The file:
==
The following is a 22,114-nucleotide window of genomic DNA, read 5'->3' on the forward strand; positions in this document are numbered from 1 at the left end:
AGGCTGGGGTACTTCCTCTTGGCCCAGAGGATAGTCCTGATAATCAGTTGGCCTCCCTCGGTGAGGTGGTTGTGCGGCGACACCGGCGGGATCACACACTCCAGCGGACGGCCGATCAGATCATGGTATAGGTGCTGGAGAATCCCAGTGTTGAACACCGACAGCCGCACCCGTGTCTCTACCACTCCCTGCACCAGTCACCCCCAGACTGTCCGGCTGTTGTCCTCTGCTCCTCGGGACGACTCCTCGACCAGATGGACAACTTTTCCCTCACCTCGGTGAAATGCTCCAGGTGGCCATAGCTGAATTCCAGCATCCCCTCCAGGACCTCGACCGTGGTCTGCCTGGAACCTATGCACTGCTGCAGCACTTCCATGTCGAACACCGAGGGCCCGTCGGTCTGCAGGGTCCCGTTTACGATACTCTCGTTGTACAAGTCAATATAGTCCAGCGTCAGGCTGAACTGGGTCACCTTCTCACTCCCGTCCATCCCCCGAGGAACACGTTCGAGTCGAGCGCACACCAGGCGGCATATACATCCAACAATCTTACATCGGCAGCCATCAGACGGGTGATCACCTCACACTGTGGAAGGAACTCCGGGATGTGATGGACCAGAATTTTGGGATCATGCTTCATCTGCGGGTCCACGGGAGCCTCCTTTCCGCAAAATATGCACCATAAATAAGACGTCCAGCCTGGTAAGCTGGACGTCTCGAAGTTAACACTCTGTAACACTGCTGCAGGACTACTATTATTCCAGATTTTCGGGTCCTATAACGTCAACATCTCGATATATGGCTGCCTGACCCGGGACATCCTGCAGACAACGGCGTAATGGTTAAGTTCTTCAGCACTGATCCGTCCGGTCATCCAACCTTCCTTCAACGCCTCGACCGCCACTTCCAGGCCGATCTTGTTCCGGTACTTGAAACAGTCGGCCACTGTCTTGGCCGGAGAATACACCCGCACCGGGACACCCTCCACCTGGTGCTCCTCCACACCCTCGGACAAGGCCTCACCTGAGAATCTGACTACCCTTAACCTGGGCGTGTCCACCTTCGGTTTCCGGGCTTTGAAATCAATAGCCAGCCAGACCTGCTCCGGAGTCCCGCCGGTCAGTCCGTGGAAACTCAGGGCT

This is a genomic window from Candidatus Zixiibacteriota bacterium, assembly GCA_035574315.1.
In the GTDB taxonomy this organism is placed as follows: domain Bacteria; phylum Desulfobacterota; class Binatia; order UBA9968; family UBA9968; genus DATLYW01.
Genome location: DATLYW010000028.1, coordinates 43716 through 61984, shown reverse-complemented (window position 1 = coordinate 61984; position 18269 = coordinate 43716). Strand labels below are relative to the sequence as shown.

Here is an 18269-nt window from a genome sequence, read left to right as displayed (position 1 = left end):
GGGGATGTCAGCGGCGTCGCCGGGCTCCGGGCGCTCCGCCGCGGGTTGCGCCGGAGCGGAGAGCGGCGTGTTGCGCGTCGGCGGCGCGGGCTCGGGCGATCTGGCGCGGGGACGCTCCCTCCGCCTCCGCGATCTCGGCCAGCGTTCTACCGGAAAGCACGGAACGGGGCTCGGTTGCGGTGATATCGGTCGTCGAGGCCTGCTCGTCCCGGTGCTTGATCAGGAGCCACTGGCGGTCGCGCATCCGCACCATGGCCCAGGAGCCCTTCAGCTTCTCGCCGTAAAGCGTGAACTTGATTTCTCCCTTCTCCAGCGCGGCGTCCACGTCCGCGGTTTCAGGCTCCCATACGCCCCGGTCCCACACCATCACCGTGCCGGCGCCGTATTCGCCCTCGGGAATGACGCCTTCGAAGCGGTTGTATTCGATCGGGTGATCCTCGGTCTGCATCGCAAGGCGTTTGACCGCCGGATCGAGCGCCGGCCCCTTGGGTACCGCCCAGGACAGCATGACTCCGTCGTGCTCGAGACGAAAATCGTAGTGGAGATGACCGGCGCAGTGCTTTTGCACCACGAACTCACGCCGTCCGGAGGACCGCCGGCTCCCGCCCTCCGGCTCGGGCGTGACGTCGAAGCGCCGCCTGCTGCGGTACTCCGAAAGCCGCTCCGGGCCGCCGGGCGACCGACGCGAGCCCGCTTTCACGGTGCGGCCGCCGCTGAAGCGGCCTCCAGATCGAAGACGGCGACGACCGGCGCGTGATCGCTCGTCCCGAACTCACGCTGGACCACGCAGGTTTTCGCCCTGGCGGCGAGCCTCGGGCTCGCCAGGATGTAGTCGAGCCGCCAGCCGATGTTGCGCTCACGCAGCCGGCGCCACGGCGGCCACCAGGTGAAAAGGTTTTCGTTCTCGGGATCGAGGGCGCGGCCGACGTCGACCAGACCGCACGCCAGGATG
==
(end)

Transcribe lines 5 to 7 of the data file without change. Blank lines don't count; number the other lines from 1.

Genome location: DATLYW010000028.1, coordinates 43716 through 61984, shown reverse-complemented (window position 1 = coordinate 61984; position 18269 = coordinate 43716). Strand labels below are relative to the sequence as shown.

Here is an 18269-nt window from a genome sequence, read left to right as displayed (position 1 = left end):
GGGGATGTCAGCGGCGTCGCCGGGCTCCGGGCGCTCCGCCGCGGGTTGCGCCGGAGCGGAGAGCGGCGTGTTGCGCGTCGGCGGCGCGGGCTCGGGCGATCTGGCGCGGGGACGCTCCCTCCGCCTCCGCGATCTCGGCCAGCGTTCTACCGGAAAGCACGGAACGGGGCTCGGTTGCGGTGATATCGGTCGTCGAGGCCTGCTCGTCCCGGTGCTTGATCAGGAGCCACTGGCGGTCGCGCATCCGCACCATGGCCCAGGAGCCCTTCAGCTTCTCGCCGTAAAGCGTGAACTTGATTTCTCCCTTCTCCAGCGCGGCGTCCACGTCCGCGGTTTCAGGCTCCCATACGCCCCGGTCCCACACCATCACCGTGCCGGCGCCGTATTCGCCCTCGGGAATGACGCCTTCGAAGCGGTTGTATTCGATCGGGTGATCCTCGGTCTGCATCGCAAGGCGTTTGACCGCCGGATCGAGCGCCGGCCCCTTGGGTACCGCCCAGGACAGCATGACTCCGTCGTGCTCGAGACGAAAATCGTAGTGGAGATGACCGGCGCAGTGCTTTTGCACCACGAACTCACGCCGTCCGGAGGACCGCCGGCTCCCGCCCTCCGGCTCGGGCGTGACGTCGAAGCGCCGCCTGCTGCGGTACTCCGAAAGCCGCTCCGGGCCGCCGGGCGACCGACGCGAGCCCGCTTTCACGGTGCGGCCGCCGCTGAAGCGGCCTCCAGATCGAAGACGGCGACGACCGGCGCGTGATCGCTCGTCCCGAACTCACGCTGGACCACGCAGGTTTTCGCCCTGGCGGCGAGCCTCGGGCTCGCCAGGATGTAGTCGAGCCGCCAGCCGATGTTGCGCTCACGCAGCCGGCGCCACGGCGGCCACCAGGTGAAAAGGTTTTCGTTCTCGGGATCGAGGGCGCGGCCGACGTCGACCAGACCGCACGCCAGGATG